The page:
By Jessica Castillo
LOS ANGELES – The world’s population is now 7 billion people…and counting. Out of 7 billion people, 1.2 billion are in India; about 22 million in Delhi and 20 million in Mumbai. 7 billion is indeed an incredible number to think about, in terms of resources, environment, and stabilization. But this incredible number of people on our planet should caution us to think now more than ever, about who those 7 billion are. Where do they live? What do they need? Who do they listen to, talk to and depend on?
My hypothesis is that trust has a key role to play in public diplomacy. I recently attended two conferences, one on U.S. -Mexico Border Issues and another on Crisis and Issues Communication Management. Though each focused on completely different issues, both seemed to refer heavily to the notion of trust: the need for a government to earn the trust of its citizens in order to find sustainable solutions to problems, and the need for businesses or organizations to earn the trust of its stakeholders in order to mitigate the often long-term devastating impact that crises can have on everyone involved. Trust is built up over time by demonstrating goodwill, communicating frequently to constituents, encouraging participation, and responding to feedback and suggestions. Once cultivated, a reservoir of goodwill and trust can be relied upon when that one incident, crisis, sudden problem (or unrelenting one) can test people’s buy-in and commitment to a certain business, NGO or government. The common thread in each conference and on each topic was the vitality of communicating to one’s stakeholders to generate a sense of buy-in, commitment and support in times of need.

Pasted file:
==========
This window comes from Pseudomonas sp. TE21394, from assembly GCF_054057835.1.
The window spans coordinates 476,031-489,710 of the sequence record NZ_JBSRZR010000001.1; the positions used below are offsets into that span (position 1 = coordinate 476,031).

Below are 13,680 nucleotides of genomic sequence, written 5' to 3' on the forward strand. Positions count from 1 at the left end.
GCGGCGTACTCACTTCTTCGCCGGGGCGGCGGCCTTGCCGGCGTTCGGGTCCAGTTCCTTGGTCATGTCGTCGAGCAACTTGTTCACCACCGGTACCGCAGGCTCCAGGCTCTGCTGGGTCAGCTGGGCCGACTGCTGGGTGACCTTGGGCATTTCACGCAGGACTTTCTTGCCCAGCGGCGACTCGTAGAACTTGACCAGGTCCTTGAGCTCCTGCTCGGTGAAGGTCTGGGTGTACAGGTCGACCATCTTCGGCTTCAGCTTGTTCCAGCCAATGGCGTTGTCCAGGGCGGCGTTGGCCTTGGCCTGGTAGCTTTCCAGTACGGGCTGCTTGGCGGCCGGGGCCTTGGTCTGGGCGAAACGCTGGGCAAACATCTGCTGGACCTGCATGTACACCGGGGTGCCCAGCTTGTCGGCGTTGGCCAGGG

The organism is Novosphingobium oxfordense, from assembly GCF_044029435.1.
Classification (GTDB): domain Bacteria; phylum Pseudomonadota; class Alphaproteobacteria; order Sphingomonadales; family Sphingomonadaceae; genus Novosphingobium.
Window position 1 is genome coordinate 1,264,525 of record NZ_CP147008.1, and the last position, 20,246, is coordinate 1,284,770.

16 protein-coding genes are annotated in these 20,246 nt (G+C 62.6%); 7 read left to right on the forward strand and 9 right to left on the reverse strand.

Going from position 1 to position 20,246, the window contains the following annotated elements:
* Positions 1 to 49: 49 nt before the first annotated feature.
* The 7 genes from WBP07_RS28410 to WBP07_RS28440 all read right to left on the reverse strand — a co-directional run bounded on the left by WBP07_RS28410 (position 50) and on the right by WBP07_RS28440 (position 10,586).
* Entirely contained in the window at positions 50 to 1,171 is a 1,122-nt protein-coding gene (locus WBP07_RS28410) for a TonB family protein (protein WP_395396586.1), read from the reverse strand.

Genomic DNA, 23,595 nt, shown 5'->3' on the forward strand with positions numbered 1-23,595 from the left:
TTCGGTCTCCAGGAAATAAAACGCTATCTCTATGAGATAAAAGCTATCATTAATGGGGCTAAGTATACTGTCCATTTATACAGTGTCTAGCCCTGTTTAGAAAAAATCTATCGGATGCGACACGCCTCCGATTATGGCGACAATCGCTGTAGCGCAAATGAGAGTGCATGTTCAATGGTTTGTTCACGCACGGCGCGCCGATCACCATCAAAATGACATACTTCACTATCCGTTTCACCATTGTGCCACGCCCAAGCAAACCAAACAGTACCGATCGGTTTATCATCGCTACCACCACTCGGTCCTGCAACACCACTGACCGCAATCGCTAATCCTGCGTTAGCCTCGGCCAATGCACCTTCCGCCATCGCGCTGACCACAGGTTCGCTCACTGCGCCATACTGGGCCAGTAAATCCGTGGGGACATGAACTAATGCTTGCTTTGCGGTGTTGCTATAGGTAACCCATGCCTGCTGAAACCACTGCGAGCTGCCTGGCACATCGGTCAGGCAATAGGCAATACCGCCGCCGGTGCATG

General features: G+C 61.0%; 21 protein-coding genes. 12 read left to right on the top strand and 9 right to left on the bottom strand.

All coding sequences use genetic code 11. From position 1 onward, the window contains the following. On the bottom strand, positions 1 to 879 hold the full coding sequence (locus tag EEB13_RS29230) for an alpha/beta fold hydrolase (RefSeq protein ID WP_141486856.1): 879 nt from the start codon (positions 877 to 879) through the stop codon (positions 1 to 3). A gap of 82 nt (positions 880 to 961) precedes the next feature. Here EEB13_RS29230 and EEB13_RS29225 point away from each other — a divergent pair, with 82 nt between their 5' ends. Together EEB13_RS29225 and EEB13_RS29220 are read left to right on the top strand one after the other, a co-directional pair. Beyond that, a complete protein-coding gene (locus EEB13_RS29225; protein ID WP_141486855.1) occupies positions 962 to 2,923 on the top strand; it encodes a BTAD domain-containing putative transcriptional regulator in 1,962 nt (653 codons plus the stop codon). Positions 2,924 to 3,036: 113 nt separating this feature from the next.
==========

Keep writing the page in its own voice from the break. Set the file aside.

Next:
If India’s public diplomacy mission includes a mandate to communicate with its own citizens as well as foreign publics, then it must be able to cultivate trust amongst Indians. Continue reading
By Jessica Castillo
LOS ANGELES – Some are calling it, ‘the great migration’, a ‘rural exodus’, or simply… ‘urbanization’. It is the movement of people around the world into urban centers that has both pros and cons and sparks a flurry of debate in favor and opposition of such movement. For many, this transition is a necessity. Rapid development and industrialization have forced the movement of populations into cities in an effort to replace the loss of rural occupations. For others, the transition offers new opportunities for business, education and eventual quality of life improvements. In India, this transformation is increasingly apparent as 2011 census data indicate that urban population has increased by 91 million. A BBC story in late September offered critique of this finding, pointing to the detrimental effects on India’s cities and the inability to cope with urban population demands. But what do these transitions really mean for India?
When I think of India, I think ‘vibrant’. I think ‘cultural’. I think ‘diverse’. While I am certain that I am not alone in my perceptions, there persists another set of assumptions about the nation. At last week’s Zocalo Public Square talk “Is India Rich or Poor?”, author Patrick French discussed these assumptions that often dominate the spectrum of foreign audiences’ knowledge of India: India is poor, spiritual, and continually associated with Pakistan. Other common negative ideas of India that emerged from the discussion are that it lacks infrastructure, and perpetuates class inequities. Where are these perceptions coming from? And why do they dominate the conversations surrounding an emerging market where the economy has seen such significant gains in the last decade?